The Wall
( Joan's encounter with the Wall )

A modifed version of this letter was read by actress Teri Garr at
the televised National Memorial Day Concert, May 28, 2000
We encourage you to visit
Teri Garr's unofficial fan page

My first trip was in the spring of '84. At the time I was teaching high school English, divorced, raising my 6 year old son, and struggling pretty much alone as we all have with so many conflicts. My principal sent me to DC with a group of students on a Close-Up trip. These very well-organized sojourns allow the teachers some time to themselves, and I knew my day would be spent at The Wall--sans kiddies. In fact, I didn't want to be with anyone that day.

I took the Metro down to the Mall, and slowly, slowly wound my way toward that monolith, what one of my friends in a poem calls 'wet, black wings.' As its long, black V appeared and grew larger, my heart was pounding, my feet so heavy I had to force them in front of one another. Everything in my body and being was cringing and pulling back. I was, simply, scared to death. Terrified. And it kept getting closer. When I finally arrived, and it loomed before me, I didn't know what to do, just stood there, not wanting to look at it, looking anywhere else, eyes filled with tears.

At that time, the vigil was in effect year 'round, and a Vet walked up to me, asked if he could help. I was numb and brusque and unsure. Undaunted, he led me to the book of names, asked me who I wanted to find, showed me Michael's name in the book, what the numbers meant, how to find him. Then he volunteered to go down into that waiting memorial with me. I refused--I wanted to be alone. Still undaunted, he said he'd just follow behind, make sure I could find the name if I needed him. I moved down, down, down that sidewalk, the wings of the V pulling me in, the names increasing, my reflection unnerving me, and the tears flowing. As I arrived at the apex and panel 18W, I again just stood there: in complete shock I realize now. The Vet appeared at my side again, gently guided my eyes up to the 2nd line and over to the right. Michael A. McAninch. He was there. It was true. He wasn't coming home. He had been memorialized and immortalized along with all these names around him. My Michael. I collapsed. Just shot down to the ground. But my fall was broken by the Vet who had known I must not be alone. He caught me and held me while I sobbed my grief, wracked with pain. After I quieted a bit, he said, "See all these names around Michael's? They are his brothers and are with him; he is not alone." And he calmly stayed by my side, talking with me, listening to me, nodding, being quiet when he needed to be. It was the first time anyone had ever talked with me about Michael and the War. Fifteen years, and someone finally cared. His name was Terry.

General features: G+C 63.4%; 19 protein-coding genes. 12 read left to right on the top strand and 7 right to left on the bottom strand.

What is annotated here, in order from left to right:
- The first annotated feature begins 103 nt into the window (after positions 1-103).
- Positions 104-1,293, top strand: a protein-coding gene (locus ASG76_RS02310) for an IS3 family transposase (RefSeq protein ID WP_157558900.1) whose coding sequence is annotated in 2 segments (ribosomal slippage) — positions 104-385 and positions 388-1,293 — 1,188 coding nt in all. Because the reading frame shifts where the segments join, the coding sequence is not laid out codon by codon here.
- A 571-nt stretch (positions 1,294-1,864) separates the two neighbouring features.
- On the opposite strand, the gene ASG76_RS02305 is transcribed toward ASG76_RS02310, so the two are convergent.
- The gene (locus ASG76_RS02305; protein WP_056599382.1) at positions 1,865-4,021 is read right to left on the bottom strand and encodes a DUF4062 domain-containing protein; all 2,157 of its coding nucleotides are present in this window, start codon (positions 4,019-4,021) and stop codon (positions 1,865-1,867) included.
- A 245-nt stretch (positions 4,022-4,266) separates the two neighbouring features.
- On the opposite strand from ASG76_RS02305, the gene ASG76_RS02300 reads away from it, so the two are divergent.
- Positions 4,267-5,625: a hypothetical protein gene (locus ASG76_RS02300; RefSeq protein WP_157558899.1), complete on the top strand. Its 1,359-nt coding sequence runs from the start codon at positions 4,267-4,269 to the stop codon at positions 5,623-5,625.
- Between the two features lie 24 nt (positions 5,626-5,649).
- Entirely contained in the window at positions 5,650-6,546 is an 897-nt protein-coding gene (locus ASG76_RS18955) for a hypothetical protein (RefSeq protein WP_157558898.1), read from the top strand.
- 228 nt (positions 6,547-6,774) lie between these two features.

I have been to The Wall three times since that first painful trip. I like the statues and understand why they have been added to the site. But it is The Wall that I come for. I don't see it as a black gash or a tombstone, though I understand those feelings as well. I see it as OURS and THEIRS. We insisted on it; we paid for it; and we experience it in our own ways, some of us choosing not to--and that is a response to it also. For me, it is a memorial to our loved ones, a reminder of the cost, and a site for pilgrimage and gathering and sharing. And it is where a Vet named Terry gave a damn and volunteered to help a grieving lady through her first experience of it--still serving his country and them.

Joan McAninch Samuelson

Back to the memorial page for Michael McAninch.

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The Virtual Wall 08Oct98